The world of the ultrabook is becoming increasingly varied, with every laptop manufacturer offering its own take on what a good super-portable machine should be like.
HP’s Envy 4 Ultrabook is an affordable, slim and stylish machine that hopefully won’t wipe out all your savings. But to keep the price low, HP has sacrificed processing power. My review model came with an Intel Core i3 processor from last year’s range of Sandy Bridge chips, rather than the newer Ivy Bridge variety.
The Envy 4 is available now to buy. With an atttractive price tag of only £650, is it worth the cut corners?
Design and build quality
While there are some razor-thin ultrabooks on the market that threaten to slice atoms clean in half, none of them are made by HP. Its Envy 14 Spectre ultrabook measures 20mm thick, which is rather more portly than super-sleek models like the Asus Zenbook UX31 or Apple’s MacBook Air.
You won’t struggle to slide it into a thin sleeve though, and with a width of 340mm and a depth of 236mm, it’s easily carried in your backpack.
HP has stripped off the sleek Gorilla Glass top of the Spectre and replaced it with a brushed metal lid. The minimal look is pretty stylish, although it doesn’t have the stand-out design that made the Spectre special. If you’re really into mad patterns and bright swirls, the Envy 4 won’t be for you, but if you prefer a more subtle design, perhaps for office work, it might be up your street.
To give it an ‘edge’, HP has made the entire bottom and sides of the Envy 4 bright red. It’s not immediately noticeable but it’s a pleasing effect that’s on the right side of garish.
The brushed metal top feels rather sturdy, as does the rubberised base, but the screen itself feels a little flexible. It therefore seems much more protected against the elements when it’s all closed up — which is fine, given that it will be shut while travelling, when it will be at its most vulnerable.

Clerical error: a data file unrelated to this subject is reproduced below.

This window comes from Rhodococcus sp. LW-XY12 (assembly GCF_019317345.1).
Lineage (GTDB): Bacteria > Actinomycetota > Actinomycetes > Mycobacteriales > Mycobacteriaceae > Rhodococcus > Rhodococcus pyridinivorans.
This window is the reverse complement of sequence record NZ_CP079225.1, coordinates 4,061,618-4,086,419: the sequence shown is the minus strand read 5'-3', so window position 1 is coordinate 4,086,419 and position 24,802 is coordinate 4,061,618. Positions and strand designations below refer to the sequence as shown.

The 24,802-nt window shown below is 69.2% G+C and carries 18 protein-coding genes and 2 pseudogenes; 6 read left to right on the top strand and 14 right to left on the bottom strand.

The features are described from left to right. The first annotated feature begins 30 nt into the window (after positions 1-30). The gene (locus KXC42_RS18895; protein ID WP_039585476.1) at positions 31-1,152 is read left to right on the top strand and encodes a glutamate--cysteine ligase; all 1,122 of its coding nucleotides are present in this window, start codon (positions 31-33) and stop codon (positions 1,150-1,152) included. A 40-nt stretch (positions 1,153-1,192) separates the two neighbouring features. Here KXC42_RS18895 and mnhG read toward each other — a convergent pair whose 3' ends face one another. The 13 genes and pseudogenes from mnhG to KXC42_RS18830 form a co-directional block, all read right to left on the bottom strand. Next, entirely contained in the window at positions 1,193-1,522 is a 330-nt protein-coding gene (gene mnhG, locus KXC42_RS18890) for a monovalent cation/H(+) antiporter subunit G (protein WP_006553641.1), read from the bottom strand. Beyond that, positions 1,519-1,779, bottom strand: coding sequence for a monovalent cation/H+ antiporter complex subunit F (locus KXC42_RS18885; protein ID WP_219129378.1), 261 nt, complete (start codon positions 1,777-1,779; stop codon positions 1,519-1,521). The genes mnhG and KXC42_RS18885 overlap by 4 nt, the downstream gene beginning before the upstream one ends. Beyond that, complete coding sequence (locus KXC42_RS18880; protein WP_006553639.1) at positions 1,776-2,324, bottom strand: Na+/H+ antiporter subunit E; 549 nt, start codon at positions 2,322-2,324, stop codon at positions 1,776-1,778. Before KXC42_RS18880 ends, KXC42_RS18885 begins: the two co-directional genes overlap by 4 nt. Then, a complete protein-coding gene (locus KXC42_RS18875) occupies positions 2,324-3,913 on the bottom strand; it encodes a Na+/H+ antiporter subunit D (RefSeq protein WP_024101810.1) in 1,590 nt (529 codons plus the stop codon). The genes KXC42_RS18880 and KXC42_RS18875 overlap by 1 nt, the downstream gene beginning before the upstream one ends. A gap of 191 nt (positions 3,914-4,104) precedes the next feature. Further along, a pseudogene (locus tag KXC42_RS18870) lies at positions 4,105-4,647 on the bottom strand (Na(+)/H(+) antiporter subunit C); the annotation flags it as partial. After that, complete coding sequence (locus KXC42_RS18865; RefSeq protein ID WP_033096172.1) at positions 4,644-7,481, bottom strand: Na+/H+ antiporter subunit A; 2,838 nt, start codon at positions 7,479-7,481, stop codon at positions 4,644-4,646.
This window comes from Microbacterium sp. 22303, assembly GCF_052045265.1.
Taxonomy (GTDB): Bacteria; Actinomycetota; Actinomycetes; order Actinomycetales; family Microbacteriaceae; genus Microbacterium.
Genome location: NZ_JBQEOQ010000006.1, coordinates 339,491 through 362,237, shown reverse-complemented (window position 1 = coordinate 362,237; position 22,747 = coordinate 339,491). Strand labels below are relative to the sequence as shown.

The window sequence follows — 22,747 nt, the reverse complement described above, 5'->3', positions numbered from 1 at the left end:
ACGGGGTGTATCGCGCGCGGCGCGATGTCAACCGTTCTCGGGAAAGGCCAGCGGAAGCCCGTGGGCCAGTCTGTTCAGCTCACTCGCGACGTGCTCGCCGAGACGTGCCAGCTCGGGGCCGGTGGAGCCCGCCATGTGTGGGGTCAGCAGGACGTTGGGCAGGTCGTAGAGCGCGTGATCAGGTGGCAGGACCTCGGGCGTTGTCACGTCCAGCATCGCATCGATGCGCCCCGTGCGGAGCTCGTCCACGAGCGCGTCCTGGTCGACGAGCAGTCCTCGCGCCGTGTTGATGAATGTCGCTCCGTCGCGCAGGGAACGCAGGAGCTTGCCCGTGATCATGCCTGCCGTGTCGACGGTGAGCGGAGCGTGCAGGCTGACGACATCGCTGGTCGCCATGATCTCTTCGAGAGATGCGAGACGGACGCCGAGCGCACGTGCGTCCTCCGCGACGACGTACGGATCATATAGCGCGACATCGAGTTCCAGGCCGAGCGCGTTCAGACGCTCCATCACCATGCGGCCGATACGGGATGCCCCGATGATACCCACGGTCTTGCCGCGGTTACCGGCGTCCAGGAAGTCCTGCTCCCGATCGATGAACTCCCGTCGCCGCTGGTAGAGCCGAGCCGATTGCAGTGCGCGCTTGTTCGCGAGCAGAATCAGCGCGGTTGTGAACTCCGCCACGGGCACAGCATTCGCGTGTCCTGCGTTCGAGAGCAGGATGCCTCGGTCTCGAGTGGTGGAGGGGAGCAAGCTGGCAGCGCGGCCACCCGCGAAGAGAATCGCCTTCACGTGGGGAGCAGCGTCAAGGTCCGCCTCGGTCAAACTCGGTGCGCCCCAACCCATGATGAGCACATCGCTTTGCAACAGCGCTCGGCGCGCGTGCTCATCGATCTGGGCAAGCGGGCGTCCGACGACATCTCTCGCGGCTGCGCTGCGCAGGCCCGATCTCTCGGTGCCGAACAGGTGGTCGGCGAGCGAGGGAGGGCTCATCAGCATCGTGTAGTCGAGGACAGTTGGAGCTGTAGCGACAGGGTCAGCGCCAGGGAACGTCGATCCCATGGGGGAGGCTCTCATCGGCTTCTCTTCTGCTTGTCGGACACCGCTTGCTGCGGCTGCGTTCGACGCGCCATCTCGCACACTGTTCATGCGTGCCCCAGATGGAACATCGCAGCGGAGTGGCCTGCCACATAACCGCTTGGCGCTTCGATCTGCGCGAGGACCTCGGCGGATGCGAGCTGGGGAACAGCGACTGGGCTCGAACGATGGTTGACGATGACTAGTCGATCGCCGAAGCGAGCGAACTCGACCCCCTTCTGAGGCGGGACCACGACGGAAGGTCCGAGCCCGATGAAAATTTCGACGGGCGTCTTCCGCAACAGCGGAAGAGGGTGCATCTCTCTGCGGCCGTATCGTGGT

Around the edges you’ll find two USB 3.0 ports, one USB 2.0 socket, HDMI and Ethernet outs, an SD card slot and headphone and microphone jacks.
The Envy 4 is carrying the Beats name so you’d be right to expect some good audio from its speakers. While I’ve heard worse from other machines, the speakers really aren’t up to anything more than playing back YouTube clips or the odd TV show. If you want an immersive sound experience, you’ll need to grab a good pair of headphones.
Keyboard and trackpad
Under the lid is more of that black brushed metal seen on the lid. You’ll find it liberally applied all over the wrist rest and around the keyboard. Like the lid, it feels particularly sturdy and satisfyingly free of flex when you press down on it. Annoyingly though, it’s a total fingerprint magnet so make sure you wash your hands thoroughly before sitting down to work. It wouldn’t hurt to have a pack of wet wipes on standby either.
The keyboard looks like the standard-issue tray you’d find on most HP laptops, which isn’t necessarily a bad thing. It’s very simple in terms of looks but it’s comfortable to type on for long periods and doesn’t split the right shift key in half like some ultrabooks.
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